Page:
Harmful algae found at Mammoth Cave National Park

MAMMOTH CAVE, Ky.- Researchers at Mammoth Cave are sampling algae around some of the lights after recently discovering the algae is harmful to the ecosystem.

The algae are harmful algal blooms and they release toxins, according to Rick Toomey, Cave Resource Management Specialist and Research Coordinator. 

“Unfortunately that algae is not good for the cave,” said Toomey. 

Toomey, Dr. Tom Byl from the United States Geological Survey, and Tennessee State University grad student Brittaney Hogan want to study it to understand why it’s growing in the cave and how they can reduce it. 

These can be dangerous for swimming in lakes and have caused issues for water systems. And it’s a scary hazard for animals. 

“Cattle are dying if they drink from a pond that has harmful algae blooms. Dogs that go to a park and play in the water for a little while. 2 hours later often they’ll die if they’ve been exposed to the harmful algae blooms,” said Byl.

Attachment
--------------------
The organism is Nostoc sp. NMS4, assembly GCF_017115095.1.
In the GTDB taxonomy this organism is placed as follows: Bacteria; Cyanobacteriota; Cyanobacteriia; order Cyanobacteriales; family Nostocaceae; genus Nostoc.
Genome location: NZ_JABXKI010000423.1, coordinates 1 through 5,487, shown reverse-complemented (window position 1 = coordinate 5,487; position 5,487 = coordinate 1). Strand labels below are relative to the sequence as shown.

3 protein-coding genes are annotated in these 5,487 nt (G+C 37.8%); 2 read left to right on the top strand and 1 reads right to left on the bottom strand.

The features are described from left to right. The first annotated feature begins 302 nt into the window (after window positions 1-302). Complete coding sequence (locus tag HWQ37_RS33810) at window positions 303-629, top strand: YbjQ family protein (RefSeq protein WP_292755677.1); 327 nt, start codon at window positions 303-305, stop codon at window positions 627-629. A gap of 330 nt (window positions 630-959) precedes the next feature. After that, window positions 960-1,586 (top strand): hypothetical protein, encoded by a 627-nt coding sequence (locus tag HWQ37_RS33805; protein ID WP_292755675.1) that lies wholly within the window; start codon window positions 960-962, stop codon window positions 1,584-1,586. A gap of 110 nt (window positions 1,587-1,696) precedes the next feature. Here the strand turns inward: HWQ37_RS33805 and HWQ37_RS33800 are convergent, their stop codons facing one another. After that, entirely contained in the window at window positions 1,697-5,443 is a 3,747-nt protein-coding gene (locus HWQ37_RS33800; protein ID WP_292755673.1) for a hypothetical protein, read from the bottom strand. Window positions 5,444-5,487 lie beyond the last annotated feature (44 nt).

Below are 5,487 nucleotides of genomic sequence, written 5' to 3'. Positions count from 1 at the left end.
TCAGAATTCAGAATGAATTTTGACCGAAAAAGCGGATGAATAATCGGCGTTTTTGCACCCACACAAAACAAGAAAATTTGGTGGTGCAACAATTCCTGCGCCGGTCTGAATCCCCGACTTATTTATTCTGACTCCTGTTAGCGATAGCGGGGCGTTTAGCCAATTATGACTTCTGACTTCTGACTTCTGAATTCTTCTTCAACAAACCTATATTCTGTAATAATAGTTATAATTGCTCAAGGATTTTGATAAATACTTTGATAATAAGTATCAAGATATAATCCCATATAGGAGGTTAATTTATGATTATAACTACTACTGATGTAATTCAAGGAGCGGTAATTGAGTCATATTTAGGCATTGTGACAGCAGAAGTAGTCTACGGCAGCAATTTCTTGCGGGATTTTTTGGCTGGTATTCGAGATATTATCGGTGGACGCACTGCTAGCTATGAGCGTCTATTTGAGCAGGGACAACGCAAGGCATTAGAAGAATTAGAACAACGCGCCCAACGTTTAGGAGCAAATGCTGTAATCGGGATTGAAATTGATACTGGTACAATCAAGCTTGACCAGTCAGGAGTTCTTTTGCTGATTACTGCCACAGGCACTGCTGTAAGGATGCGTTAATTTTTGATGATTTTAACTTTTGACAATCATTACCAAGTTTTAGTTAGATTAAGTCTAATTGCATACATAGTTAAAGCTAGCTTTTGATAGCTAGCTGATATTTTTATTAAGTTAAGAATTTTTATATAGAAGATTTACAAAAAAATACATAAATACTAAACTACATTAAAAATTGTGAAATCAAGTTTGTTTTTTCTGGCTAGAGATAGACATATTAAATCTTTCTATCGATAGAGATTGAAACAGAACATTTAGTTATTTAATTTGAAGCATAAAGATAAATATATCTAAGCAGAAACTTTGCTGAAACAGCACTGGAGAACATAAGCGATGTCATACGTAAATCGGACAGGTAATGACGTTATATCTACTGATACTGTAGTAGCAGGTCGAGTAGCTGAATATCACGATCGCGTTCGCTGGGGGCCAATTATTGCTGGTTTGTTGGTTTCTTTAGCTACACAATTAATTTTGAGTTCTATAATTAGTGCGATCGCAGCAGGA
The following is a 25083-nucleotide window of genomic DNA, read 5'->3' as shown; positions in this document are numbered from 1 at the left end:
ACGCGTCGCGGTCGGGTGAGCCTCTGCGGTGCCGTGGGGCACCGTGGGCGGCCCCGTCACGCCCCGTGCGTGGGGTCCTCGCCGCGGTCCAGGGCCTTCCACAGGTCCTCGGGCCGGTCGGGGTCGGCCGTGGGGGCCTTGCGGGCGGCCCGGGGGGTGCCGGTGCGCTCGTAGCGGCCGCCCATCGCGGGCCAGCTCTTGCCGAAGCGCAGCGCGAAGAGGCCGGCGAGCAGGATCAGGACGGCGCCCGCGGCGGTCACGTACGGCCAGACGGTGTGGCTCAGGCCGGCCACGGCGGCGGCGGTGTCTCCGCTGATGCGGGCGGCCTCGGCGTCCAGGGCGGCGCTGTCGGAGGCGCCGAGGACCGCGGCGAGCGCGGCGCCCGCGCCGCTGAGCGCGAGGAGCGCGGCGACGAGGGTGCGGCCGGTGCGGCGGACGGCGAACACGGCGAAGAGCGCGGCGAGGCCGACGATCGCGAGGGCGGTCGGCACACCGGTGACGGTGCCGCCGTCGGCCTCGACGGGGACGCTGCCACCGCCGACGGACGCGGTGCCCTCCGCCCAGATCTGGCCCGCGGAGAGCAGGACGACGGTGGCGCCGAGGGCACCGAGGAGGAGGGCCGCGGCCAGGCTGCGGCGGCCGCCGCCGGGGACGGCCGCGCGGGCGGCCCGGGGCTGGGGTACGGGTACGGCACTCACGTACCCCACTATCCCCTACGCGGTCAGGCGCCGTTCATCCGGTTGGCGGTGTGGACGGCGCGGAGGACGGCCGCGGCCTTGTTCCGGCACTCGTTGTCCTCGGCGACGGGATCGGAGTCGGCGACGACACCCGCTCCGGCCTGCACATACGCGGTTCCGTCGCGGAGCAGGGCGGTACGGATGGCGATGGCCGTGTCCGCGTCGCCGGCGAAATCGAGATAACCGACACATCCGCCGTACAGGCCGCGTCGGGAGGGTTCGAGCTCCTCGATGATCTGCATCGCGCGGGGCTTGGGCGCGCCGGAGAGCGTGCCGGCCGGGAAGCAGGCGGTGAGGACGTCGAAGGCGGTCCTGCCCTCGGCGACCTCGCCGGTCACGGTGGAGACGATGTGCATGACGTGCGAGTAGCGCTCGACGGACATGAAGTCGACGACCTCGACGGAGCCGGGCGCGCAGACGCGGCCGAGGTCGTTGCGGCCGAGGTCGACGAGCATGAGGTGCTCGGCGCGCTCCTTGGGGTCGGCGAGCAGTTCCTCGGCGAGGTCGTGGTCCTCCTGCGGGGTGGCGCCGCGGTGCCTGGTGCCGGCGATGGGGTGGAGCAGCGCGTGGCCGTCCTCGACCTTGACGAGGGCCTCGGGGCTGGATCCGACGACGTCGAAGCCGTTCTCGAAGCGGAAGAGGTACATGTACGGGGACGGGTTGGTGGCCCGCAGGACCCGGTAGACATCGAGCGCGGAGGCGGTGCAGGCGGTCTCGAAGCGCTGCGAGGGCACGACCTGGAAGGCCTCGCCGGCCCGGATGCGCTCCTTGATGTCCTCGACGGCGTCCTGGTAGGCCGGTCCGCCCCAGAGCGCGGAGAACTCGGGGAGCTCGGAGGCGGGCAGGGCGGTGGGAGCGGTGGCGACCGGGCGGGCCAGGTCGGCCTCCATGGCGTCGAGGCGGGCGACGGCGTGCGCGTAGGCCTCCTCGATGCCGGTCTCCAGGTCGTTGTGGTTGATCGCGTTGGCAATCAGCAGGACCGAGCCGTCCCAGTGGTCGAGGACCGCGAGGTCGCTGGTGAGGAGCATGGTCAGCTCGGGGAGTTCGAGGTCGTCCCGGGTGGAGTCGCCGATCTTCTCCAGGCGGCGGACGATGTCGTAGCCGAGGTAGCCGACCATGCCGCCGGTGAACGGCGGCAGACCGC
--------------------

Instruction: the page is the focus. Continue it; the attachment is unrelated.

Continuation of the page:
The cave offers a unique experience for the researchers- they can study them in a stable habitat because of the lights they put in for the cave tours. 

“Normally you wouldn’t have plants growing here. It’s dark, there’s no light. Plants don’t grow. Other than no light, this is a beautiful little greenhouse,” said Toomey. 

They are not a risk to people in the cave, and are actually an exciting discovery. 

“Wow, we’ve found something that people haven’t seen before,” said Toomey.  

Studying them in this type of environment like the cave helps them to better understand how they work in lakes.